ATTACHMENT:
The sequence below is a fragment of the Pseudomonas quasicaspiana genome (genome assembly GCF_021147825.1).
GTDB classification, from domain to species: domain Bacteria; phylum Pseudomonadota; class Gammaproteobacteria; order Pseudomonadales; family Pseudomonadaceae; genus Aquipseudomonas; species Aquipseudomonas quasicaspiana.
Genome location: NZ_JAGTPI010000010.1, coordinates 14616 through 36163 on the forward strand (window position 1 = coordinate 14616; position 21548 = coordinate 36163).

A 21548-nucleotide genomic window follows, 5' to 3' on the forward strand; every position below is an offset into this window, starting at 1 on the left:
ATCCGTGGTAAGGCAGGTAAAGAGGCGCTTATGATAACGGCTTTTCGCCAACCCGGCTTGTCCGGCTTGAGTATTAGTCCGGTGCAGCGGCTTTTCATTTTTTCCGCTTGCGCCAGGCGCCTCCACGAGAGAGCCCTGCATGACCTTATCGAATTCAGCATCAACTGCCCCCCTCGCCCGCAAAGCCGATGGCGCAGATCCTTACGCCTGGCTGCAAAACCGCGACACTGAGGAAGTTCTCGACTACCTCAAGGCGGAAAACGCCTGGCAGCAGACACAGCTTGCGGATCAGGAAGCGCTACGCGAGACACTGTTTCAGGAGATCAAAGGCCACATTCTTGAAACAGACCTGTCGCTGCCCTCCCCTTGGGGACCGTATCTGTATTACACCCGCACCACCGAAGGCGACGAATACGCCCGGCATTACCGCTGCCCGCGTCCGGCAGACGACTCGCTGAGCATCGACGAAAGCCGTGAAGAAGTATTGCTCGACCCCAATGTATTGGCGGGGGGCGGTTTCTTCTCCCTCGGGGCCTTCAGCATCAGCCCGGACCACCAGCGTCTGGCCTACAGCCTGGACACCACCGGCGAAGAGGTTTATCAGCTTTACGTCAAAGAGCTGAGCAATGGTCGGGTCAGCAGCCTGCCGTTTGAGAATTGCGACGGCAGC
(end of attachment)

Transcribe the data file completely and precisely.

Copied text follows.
The sequence below is a fragment of the Pseudomonas quasicaspiana genome (genome assembly GCF_021147825.1).
GTDB classification, from domain to species: domain Bacteria; phylum Pseudomonadota; class Gammaproteobacteria; order Pseudomonadales; family Pseudomonadaceae; genus Aquipseudomonas; species Aquipseudomonas quasicaspiana.
Genome location: NZ_JAGTPI010000010.1, coordinates 14616 through 36163 on the forward strand (window position 1 = coordinate 14616; position 21548 = coordinate 36163).

A 21548-nucleotide genomic window follows, 5' to 3' on the forward strand; every position below is an offset into this window, starting at 1 on the left:
ATCCGTGGTAAGGCAGGTAAAGAGGCGCTTATGATAACGGCTTTTCGCCAACCCGGCTTGTCCGGCTTGAGTATTAGTCCGGTGCAGCGGCTTTTCATTTTTTCCGCTTGCGCCAGGCGCCTCCACGAGAGAGCCCTGCATGACCTTATCGAATTCAGCATCAACTGCCCCCCTCGCCCGCAAAGCCGATGGCGCAGATCCTTACGCCTGGCTGCAAAACCGCGACACTGAGGAAGTTCTCGACTACCTCAAGGCGGAAAACGCCTGGCAGCAGACACAGCTTGCGGATCAGGAAGCGCTACGCGAGACACTGTTTCAGGAGATCAAAGGCCACATTCTTGAAACAGACCTGTCGCTGCCCTCCCCTTGGGGACCGTATCTGTATTACACCCGCACCACCGAAGGCGACGAATACGCCCGGCATTACCGCTGCCCGCGTCCGGCAGACGACTCGCTGAGCATCGACGAAAGCCGTGAAGAAGTATTGCTCGACCCCAATGTATTGGCGGGGGGCGGTTTCTTCTCCCTCGGGGCCTTCAGCATCAGCCCGGACCACCAGCGTCTGGCCTACAGCCTGGACACCACCGGCGAAGAGGTTTATCAGCTTTACGTCAAAGAGCTGAGCAATGGTCGGGTCAGCAGCCTGCCGTTTGAGAATTGCGACGGCAGC